Performing in Boston feels like a second homecoming for Katie LaMark. The 27-year-old actress was born in Boston and raised in Andover, where her adolescence was filled with performances at Merrimack Junior Theatre and Andover High School. Her first major role in Boston was in the 2017 touring production of “Rent” at the Shubert Theatre.
LaMark returns to Boston this week for the 10th anniversary tour of “Rock of Ages” as Sherrie Christian — a small-town Kansan who moves to Los Angeles with big-city acting dreams, only to end up working as an exotic dancer.
With the ’80s-rock jukebox musical stopping at the Boch Center Wang Theatre Oct. 23-28, LaMark says there’s a certain magnitude to performing in a “larger-than-life” show at a venue where she recalls watching productions as a child, dreaming about one day taking the big stage herself. “I thought that it would be more daunting, but it actually feels like a very peaceful, full circle thing,” LaMark says during a stop in Boston in advance of the show’s run here.
Q. What excites you most about “Rock of Ages?”
A. “Rock of Ages” comments on itself in this really comical way that’s digestible, and I am really excited to see how the show changes as we continue to tell the story. Our director, Martha Banta, has talked a lot about focusing on the story and not just spectacle of the show. I feel like the show is going to maintain its energy and its life force for the duration of the tour, because we’re going to be exploring the story every night. We’re going to be deepening the relationships and finding new things. In the landscape of this larger-than-life music, it’s a joy.
Q. Because “Rock of Ages” is a comedy, how do you add nuance to your role?
A. One of my favorite things about playing comedy is that drama and comedy are only a degree of separation away from each other. When you play for comedy, people are laughing at your folly, and when you’re playing drama, people are identifying with your folly. There’s just as much nuance with comedy, and there’s a certain element of everyone being in on the joke — instead of being surprised by what’s happening, the audience can see it coming to a certain extent. We’re playing into how we can lead people to believe that one thing is about to happen and then subvert their expectations.
Q. As you prepared for the tour, were there any ways in which your own expectations for the show were subverted?
A. I think that the most unexpected surprise of the show was the number of times I felt like I was out of my element. But you have to have those moments. They’re important for you as a person and an artist, and you can’t ever feel like you are at your most complete because it’s an ongoing process. The beautiful side of that, though, is that I’m working with a team and a cast of people where instead of that experience being scary and putting me on the chopping block, it was a growth opportunity that was met with a lot of support and kindness. I love that.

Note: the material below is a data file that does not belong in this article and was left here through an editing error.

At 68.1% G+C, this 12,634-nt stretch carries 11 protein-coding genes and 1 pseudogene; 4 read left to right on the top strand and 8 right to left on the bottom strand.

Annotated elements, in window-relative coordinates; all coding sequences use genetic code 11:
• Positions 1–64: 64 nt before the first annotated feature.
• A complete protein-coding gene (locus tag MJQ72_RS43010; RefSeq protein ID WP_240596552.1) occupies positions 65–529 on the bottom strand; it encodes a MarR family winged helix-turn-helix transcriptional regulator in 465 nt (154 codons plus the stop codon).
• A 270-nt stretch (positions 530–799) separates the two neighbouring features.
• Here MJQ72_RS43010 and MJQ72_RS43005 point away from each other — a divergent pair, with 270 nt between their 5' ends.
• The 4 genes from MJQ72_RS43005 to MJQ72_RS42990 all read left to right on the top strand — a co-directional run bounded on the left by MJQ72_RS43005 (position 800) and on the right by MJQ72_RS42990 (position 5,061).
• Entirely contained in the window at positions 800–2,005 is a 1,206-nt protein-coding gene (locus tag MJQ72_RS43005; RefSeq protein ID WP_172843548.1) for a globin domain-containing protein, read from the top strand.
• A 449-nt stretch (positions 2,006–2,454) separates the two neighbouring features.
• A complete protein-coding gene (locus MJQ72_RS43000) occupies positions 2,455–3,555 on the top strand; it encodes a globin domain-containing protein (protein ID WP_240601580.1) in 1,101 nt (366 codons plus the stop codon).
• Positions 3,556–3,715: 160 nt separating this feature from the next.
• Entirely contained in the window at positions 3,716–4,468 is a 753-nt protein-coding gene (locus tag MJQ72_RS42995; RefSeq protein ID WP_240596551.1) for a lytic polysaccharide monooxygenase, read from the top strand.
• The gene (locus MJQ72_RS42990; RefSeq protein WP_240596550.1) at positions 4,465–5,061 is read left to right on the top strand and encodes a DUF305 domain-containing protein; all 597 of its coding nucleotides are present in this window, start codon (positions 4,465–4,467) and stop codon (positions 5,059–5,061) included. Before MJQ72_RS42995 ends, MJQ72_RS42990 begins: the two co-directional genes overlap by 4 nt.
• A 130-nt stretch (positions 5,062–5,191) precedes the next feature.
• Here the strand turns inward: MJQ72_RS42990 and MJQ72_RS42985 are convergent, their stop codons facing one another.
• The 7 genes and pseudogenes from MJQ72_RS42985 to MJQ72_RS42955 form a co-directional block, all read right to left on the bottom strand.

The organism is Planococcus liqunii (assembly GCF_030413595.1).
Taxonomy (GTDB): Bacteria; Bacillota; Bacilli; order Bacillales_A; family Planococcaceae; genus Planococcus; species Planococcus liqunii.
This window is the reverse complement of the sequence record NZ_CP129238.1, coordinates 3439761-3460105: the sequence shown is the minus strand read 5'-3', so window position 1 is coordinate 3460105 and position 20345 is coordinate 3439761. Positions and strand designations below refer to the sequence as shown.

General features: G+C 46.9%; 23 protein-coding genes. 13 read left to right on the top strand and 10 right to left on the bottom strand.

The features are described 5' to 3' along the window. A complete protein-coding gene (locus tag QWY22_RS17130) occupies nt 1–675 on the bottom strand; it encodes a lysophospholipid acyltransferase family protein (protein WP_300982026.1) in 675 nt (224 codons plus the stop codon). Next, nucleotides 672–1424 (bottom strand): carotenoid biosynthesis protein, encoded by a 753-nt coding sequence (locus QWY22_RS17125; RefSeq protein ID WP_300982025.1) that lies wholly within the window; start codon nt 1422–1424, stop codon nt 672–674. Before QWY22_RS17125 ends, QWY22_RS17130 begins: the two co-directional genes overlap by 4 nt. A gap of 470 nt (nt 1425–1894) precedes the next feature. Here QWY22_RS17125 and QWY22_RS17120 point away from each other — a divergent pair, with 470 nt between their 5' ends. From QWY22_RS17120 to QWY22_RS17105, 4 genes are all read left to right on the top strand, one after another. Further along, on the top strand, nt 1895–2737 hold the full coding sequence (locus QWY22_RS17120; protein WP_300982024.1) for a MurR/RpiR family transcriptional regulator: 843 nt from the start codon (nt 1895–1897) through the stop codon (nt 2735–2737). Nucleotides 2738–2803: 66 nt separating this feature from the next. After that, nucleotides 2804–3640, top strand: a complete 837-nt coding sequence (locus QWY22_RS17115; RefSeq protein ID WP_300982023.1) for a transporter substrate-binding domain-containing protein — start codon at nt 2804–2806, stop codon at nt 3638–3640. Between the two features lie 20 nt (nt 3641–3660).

Q. Are there any ways in which you feel particularly connected to your character? Any similarities you didn’t realize you had?
A. When we started working on the show, I was talking with our director about Sherrie from the point of view of the script. We were trying to examine this production through the lens of a post-MeToo world, and we were confused, because there are moments in the script where it would appear on the page that Sherrie is a bit of a dumb blonde, that she gets roped into things, that she’s not a person with agency or decision-making abilities, but there are also moments when that doesn’t happen.
I remembered watching an interview with Amy Poehler where she talks about the difficulty of being a woman, and the pressure that women feel to be all things to all people. I realized that instead of saying Sherrie is a character who’s inconsistent, we can say that this is the most truthful thing about this character — that her behavior shifts and changes even from moment to moment, because she is also a woman who feels pressure to be all things to all people. Instead writing off some moments as outliers, I get to think about how many times I’ve been in a situation where I’ve needed to change my tactics so a room full of men will listen to me.
Q. If you could offer advice to a young Katie — perhaps tell the girl watching those shows at the Wang Theatre that she would one day be on that stage — what would you tell her?
A. I would tell her to stop trying to find shortcuts, because there’s no shortcut. Every step of the way is important. Even in that rehearsal setting, when you already have the job, when you step into something and you aren’t good right away, those are the moments — if you can process them — that help you get better.
ROCK OF AGES
At the Boch Center Wang Theatre, Oct. 23-28. Tickets: From $25, 800-982-2787, www.bochcenter.org